"The incursion showed the world that Netanyahu should not be trusted," a ministry statement said Sunday.

"Netanyahu remains the same, adopting deception and stalling as the basis of his political career," the release added.

On Thursday, Netanyahu met with the Jordanian monarch in Amman in the presence of US Secretary of State John Kerry to discuss means of restoring calm to Jerusalem and also establishing a climate conducive to reviving stalled Palestinian-Israeli peace talks, the Jordanian royal court said in a statement.

During the meeting, Netanyahu said Israel was committed to preserving the current situation at holy sites in East Jerusalem.

Shortly later, Israeli authorities have dropped restrictions on access to the Al-Aqsa Mosque complex, allowing worshippers of all ages into the holy site.

Yet, on Sunday, scores of Jewish settlers forced their way into the complex under the protection of Israeli police, rekindling tension in the site.

Tension has been running high in East Jerusalem since Israel closed the Al-Aqsa Mosque compound late last month following the shooting of an extremist rabbi in West Jerusalem.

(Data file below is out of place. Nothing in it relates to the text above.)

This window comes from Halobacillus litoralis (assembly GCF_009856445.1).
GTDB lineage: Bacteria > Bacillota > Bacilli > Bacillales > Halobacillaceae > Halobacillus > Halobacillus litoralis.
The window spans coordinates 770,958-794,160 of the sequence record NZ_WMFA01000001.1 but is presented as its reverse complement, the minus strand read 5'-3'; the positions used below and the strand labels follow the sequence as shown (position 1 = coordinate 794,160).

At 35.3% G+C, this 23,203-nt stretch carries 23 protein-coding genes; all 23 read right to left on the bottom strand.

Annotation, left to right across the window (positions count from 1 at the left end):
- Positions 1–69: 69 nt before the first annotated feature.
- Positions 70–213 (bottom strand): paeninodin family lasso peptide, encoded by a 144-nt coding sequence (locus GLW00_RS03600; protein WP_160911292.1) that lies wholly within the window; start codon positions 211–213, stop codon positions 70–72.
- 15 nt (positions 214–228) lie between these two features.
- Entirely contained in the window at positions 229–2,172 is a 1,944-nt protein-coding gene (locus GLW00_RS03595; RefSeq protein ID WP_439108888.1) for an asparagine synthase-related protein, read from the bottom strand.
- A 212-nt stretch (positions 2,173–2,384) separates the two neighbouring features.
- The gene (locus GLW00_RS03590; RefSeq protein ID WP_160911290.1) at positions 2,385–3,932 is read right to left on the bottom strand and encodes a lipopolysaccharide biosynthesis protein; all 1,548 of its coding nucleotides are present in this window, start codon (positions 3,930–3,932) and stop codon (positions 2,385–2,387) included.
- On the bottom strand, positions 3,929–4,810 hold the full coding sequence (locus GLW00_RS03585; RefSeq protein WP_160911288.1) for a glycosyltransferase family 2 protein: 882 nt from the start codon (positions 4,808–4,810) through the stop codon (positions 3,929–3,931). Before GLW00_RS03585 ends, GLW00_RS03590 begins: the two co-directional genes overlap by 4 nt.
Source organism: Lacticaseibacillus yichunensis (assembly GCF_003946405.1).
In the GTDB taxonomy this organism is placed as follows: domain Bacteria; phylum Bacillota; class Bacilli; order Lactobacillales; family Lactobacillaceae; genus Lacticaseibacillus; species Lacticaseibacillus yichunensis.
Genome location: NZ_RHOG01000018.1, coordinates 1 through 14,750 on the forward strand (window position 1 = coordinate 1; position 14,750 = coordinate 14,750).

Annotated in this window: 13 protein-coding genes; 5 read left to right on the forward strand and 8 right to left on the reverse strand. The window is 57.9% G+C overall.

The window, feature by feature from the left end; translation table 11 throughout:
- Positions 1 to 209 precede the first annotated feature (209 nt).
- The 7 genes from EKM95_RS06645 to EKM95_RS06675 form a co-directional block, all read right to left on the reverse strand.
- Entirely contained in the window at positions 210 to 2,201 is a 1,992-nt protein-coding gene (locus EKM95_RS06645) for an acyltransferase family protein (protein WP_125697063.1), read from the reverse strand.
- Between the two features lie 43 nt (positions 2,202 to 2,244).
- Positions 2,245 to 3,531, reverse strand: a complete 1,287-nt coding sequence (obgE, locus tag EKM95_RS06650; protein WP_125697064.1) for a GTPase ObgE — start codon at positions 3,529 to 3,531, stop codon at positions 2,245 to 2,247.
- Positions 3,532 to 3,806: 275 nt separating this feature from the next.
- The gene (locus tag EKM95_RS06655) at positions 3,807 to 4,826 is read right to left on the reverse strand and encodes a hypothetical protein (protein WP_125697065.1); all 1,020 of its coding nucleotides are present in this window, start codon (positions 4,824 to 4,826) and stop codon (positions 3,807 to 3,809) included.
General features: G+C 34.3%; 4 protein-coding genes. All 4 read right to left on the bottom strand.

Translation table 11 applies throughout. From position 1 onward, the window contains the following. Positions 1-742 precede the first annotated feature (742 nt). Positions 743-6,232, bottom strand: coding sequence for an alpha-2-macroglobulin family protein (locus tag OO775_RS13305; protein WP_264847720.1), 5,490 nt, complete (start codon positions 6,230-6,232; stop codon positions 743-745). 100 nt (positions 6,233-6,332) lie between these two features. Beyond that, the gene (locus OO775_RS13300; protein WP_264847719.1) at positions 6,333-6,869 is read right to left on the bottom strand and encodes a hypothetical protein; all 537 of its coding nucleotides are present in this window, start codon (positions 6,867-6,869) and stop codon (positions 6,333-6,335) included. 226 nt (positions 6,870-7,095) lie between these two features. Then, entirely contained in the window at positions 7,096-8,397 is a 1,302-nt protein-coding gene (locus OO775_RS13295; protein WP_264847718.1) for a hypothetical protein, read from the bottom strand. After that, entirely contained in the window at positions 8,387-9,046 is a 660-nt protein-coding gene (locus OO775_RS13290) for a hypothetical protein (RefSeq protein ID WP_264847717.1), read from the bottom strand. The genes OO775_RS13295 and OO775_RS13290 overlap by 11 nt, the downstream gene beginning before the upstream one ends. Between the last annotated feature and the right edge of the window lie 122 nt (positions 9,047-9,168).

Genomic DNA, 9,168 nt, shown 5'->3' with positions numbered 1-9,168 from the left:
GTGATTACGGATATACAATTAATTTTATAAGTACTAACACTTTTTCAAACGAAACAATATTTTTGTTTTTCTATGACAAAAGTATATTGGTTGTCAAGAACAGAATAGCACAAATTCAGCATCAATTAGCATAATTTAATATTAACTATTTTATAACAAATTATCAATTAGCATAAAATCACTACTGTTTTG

The closure of Al-Aqsa, along with the killing of a young Palestinian man suspected of shooting the rabbi, has fueled angry protests by Palestinians in East Jerusalem .

Earlier this month, an Israeli police officer was killed when a Palestinian driver ran over a group of Israeli pedestrians in East Jerusalem. The Palestinian motorist was shot and killed on the spot by Israeli police in the immediate wake of the attack.

For Muslims, Al-Aqsa represents the world's third holiest site. Jews, for their part, refer to the area as the "Temple Mount," claiming it was the site of two Jewish temples in ancient times.

Israel occupied East Jerusalem during the 1967 Middle East War. It later annexed the holy city in 1980, claiming it as the capital of the self-proclaimed Jewish state – a move never recognized by the international community.

In September 2000, a visit to the site by controversial Israeli politician Ariel Sharon sparked what later became known as the "Second Intifada," a popular uprising against the Israeli occupation in which thousands of Palestinians were killed.

  Anadolu Agency